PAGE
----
Cara Wagstaff observes the circle of life, as well as the incredible conservation efforts at andBeyond Phinda Private Game Reserve.
A helicopter hovers low over our heads and we’re asked to turn geotagging off on our phones. The vet in the chopper has spotted a male rhinoceros and quickly darts it with a sedative. I watch nervously from the safety of our safari vehicle as the animal sways, before clumsily falling to its knees.
Now allowed to exit, we’re asked to help support the animal so it doesn’t completely fall over. Needless to say, holding up the two-tonne creature is no easy feat. We watch as the vet and conservation team determinedly set to work, tagging the rhino and taking DNA samples. The animal is blindfolded to help reduce his anxiety throughout the process.
Our group is then asked to step back, but Les Carlisle, the conservation manager at andBeyond Phinda Private Game Reserve, tasks me with holding two makeshift ear plugs – made of tennis balls in long socks – in the animal’s ears. I hold on tight, trying not to recoil as a chainsaw roars to life and the vet begins the arduous task of removing the horn. The sound cuts through the otherwise quiet desert plain, and soon the beautiful creature’s most identifying trait is gone.
Afterwards, I feel emotional and overwhelmed. Les explains the plight that has led to this moment: rhinos across South Africa, as well as other African countries, are frequently targeted by poachers for their horns, which remain popular in Eastern medicine. This is a last resort, practised only to protect this endangered species. Our group listens to Les in shocked silence, peppered with somber and respectful nods. It makes sense, but is still a heartbreaking scenario.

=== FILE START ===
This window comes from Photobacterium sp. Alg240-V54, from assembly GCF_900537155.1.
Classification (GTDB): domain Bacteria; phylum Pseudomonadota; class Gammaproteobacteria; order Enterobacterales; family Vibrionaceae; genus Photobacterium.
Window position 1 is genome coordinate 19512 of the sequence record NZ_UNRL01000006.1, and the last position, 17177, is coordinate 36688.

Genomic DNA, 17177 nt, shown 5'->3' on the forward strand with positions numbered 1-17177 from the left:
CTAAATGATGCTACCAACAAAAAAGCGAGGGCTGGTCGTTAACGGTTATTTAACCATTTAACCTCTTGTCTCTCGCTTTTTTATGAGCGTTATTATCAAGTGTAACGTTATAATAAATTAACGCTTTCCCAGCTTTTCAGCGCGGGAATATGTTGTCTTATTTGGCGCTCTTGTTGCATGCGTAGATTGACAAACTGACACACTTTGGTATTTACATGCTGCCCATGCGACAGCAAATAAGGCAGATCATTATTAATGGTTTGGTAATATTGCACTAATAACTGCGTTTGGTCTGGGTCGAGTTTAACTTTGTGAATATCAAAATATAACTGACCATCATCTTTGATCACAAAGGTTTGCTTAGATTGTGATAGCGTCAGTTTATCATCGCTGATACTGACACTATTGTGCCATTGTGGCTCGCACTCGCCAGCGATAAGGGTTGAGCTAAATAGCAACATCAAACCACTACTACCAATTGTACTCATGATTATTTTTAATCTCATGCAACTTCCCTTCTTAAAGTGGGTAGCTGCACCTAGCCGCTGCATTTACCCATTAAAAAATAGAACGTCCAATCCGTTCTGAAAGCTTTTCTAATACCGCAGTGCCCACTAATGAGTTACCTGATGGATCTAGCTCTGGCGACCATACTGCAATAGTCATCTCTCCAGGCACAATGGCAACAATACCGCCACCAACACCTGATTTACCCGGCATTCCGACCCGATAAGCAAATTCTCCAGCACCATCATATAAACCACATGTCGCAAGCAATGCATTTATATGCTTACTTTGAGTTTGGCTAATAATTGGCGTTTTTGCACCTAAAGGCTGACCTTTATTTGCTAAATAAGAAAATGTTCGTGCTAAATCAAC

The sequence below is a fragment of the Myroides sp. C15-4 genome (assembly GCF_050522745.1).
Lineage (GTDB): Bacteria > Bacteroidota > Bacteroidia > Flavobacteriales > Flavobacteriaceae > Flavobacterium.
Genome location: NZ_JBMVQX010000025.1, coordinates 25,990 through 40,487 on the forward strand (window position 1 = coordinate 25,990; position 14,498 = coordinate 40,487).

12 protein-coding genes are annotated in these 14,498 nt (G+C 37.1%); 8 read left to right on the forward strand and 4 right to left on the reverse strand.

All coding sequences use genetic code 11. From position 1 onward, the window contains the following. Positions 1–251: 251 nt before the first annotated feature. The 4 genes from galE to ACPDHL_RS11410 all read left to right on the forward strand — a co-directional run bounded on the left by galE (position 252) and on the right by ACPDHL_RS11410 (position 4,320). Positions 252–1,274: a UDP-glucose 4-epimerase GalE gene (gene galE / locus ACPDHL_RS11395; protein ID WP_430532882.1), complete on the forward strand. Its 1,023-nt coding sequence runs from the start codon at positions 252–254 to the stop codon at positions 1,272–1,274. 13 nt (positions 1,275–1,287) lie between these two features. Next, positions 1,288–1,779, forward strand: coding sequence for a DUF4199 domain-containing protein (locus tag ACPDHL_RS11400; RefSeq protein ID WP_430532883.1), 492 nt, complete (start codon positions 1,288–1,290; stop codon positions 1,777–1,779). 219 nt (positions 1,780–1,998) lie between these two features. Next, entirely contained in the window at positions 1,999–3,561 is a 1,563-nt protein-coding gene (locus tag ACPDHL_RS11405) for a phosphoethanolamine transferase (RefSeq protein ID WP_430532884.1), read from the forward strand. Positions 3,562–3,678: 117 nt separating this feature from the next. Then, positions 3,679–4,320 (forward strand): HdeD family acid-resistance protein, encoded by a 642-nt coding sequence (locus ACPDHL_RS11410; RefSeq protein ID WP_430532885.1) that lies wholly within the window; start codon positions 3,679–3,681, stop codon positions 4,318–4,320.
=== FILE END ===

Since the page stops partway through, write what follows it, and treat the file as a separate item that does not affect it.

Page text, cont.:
Conservation is key
andBeyond Phinda Private Game Reserve is home to one of South Africa’s largest rhinoceros populations. Thanks to the intensive conservation program, including a 24-hour anti-poaching team and the practise of dehorning, not one rhino has been killed for its horn here in the past two years.
The reserve is also the first private company to donate the animal to another country. Working closely with Rhinos Without Borders, they transport the animals to Botswana, which Les tells us is a much safer environment since it is more remote, and therefore, harder for poachers to access. To date, they have successfully relocated 87 rhinos, at a cost of roughly US$50,000 per rhino. Their goal, which they expect to achieve before the end of the year, is to safely and successfully rehome 100.
The action begins
While rhinos are high on my list of animals to spot, they are not all there is to see at andBeyond Phinda Private Game Reserve. The reserve is renowned for being one of the best places in Africa to spot the Big Five – lions, elephants, buffalo, leopards and rhinoceros – as well as other animals like the elusive leopard.
We arrive by charter plane, touching down on the reserve’s private airstrip. Sam, our safari guide and driver, meets us and we begin the 45-minute drive to our accommodation. Sam points out something up ahead. Inching slowly forward, I start to make out a pride of lionesses and their cubs. We drive off-road to get closer; a manoeuvre I later learn is only allowed to see big cats, to help preserve the conservation area. In awe, I automatically reach for my phone to take a photo, but then stop myself. I put the phone away and simply enjoying the being in the moment, watching the cubs play fighting and the lionesses lazily looking on.
Later in the afternoon, on our first official game drive, we spot another pair of lionesses. Sam points out a wounded wildebeest in the distance and before I can turn back to look, the big cats charge past our vehicle. Sam deftly flings us into reverse and speeds down the hill, closely following the chase. The pride barely acknowledge us as they take down their prey, dragging it into a bush to eat in post-kill victory.